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Old 11-02-2001
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Yacht-friendly towns on NJ coast?

A new job will likely take us to New Jersey, work location probably Newark. We were in the early stages of planning a move to the SE coast, perhaps Charleston or Savannah, but that''s unlikely now. Are there yacht-friendly towns on the southern NJ coast that are commutable (even a long commute) to Newark? We plan to purchase a 40-50 foot boat within a year, spend another year or so fitting up and learning, then pull up stakes and go.
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Old 11-02-2001
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Yacht-friendly towns on NJ coast?

Not many sailboat locations for berthing, etc. in Southern NJ. Inlets in SNJ are too shallow and shifty for regular passage, those that are sailboat ''passable'' will only allow daysailing: Atlantic City, Barnegat/Waretown (''nastiest'' inlet on the entire Atlantic coast), Manasquan and Cape May. Its either Raritan Bay, etc. or a commute to the Chesapeake (Sassafrass R., etc.).
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Old 11-06-2001
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Yacht-friendly towns on NJ coast?

I have sailed out of Toms River for years. As the previous response indicated "it is shallow". I have a 43 Irwin that gets around on Barnegat Bay. It is a shoal draft of 4''11". Not bad for a 43 footer. We plan to do the same thing - take off in a couple of years and come back to the area in summer. All in all my boat is a little too big for the area, but we can get in and out and still have some nice day sails or weekends and longer trips north or south. The inlet choices are Barnegat to the south (choose your weather carefully) or Manasquan to the north. The only other options are Raritan Bay (North) or the Hudson River and Jersey City where there are a couple of urban marinas. Good Luck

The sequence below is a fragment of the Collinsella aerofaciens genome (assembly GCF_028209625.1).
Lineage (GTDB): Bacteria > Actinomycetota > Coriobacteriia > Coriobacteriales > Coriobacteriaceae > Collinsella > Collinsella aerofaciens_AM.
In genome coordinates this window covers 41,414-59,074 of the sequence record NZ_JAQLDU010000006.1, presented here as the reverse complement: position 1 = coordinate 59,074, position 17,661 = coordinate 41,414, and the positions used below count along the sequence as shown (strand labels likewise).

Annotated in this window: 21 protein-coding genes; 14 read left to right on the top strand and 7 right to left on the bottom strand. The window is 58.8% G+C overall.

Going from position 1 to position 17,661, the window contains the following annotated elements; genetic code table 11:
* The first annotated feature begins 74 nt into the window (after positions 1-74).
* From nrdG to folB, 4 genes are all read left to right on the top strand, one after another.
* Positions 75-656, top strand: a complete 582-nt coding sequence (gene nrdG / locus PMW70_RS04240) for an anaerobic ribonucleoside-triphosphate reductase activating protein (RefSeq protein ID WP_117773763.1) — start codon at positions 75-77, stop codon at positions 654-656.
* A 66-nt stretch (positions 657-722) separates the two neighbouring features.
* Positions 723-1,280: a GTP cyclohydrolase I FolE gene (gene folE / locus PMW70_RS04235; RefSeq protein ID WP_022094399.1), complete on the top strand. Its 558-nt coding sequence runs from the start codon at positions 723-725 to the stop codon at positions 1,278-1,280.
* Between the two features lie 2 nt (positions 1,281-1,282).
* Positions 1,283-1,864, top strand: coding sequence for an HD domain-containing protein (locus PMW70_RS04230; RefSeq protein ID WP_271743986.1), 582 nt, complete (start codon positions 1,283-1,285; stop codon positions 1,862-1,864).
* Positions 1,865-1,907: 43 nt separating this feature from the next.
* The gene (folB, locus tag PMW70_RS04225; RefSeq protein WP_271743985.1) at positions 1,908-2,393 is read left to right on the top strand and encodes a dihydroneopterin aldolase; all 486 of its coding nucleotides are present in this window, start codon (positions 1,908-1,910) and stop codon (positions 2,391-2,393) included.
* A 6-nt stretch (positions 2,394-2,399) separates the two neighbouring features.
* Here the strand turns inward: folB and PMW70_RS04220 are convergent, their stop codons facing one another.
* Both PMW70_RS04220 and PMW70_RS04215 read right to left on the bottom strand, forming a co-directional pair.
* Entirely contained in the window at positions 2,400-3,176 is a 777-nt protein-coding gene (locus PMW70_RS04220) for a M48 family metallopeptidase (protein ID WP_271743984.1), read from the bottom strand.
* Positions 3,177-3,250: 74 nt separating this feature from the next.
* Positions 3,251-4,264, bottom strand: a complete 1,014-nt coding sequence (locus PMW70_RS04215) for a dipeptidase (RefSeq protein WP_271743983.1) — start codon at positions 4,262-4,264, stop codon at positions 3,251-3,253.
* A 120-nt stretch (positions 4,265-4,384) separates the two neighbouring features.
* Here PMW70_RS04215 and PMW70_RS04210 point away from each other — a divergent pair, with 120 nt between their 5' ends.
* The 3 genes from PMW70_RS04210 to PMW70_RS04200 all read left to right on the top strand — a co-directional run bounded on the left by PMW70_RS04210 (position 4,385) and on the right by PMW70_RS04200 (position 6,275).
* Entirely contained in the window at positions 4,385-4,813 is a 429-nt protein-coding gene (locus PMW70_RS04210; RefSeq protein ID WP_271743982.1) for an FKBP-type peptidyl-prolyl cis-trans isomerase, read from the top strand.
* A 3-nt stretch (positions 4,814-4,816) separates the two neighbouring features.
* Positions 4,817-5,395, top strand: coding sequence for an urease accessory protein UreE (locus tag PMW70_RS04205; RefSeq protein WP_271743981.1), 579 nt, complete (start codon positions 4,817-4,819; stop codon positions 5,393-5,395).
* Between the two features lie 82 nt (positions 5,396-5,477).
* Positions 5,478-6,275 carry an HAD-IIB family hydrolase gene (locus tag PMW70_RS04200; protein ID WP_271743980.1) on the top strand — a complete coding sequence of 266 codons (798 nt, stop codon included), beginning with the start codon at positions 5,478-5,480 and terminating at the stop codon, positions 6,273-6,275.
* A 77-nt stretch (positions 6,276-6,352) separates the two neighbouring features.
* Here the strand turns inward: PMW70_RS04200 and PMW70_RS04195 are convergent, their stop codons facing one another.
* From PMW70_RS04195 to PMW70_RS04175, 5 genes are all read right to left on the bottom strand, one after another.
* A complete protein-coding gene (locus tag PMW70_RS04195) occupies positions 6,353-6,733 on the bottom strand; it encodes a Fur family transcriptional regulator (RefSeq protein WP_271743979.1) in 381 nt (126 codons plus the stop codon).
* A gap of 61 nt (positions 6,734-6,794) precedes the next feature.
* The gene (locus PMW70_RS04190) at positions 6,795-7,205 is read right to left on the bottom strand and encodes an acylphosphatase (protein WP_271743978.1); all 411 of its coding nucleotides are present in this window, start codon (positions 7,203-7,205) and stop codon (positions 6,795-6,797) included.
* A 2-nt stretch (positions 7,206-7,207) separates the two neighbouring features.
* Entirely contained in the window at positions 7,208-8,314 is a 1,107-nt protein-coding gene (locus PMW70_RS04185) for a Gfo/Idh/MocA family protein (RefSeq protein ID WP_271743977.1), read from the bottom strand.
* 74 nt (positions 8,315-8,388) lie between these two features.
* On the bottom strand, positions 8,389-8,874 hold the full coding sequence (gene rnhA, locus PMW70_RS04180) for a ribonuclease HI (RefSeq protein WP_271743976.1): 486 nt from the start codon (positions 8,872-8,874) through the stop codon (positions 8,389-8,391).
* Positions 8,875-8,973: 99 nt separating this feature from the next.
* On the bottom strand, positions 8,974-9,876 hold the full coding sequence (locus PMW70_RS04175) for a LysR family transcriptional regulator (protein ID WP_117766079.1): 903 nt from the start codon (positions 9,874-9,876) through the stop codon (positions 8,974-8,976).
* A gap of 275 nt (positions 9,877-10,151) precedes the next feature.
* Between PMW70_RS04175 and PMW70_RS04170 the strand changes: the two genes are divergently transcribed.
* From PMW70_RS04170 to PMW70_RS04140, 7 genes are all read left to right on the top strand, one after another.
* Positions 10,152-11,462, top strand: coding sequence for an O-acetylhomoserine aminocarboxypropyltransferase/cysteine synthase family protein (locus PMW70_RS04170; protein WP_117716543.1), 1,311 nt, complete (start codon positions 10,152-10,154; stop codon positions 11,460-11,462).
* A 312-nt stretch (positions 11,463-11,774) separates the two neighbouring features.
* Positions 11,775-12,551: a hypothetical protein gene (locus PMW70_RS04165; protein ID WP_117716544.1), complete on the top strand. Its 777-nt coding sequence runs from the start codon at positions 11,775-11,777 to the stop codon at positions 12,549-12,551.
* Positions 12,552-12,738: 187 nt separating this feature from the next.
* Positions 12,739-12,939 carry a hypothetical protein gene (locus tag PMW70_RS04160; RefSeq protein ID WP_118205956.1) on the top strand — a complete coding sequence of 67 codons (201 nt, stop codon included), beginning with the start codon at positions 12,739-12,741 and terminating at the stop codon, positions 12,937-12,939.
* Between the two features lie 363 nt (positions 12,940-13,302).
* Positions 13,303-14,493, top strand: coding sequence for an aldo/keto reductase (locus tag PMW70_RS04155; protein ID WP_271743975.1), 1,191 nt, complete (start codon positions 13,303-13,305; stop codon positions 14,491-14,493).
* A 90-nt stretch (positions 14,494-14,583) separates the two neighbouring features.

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Yacht-friendly towns on NJ coast?

Dave,
Manasquan Inlet is reasonable as long as you can find a slip east of the railroad bascule bridge otherwise it can be quite challenging navigating during a busy weekend. I worked as a Marine Police for a few summers in Manasquan Inlet and people found all sorts of new ways to wreck their boats on the drawbridges. There is no shortage of fishing boat activity so be prepared for some bumpy going in and around the inlet. There is howeve a Coast Guard station on the Point Pleasant side of the river which is good for having some piece of mind.
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Yacht-friendly towns on NJ coast?

Chuck, Bob, Rich,

Thanks for the insight-- it will help me focus my search. In general, how difficult is it to find a decent slip? I assume most marinas have incredibly high demand.
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Old 11-07-2001
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Yacht-friendly towns on NJ coast?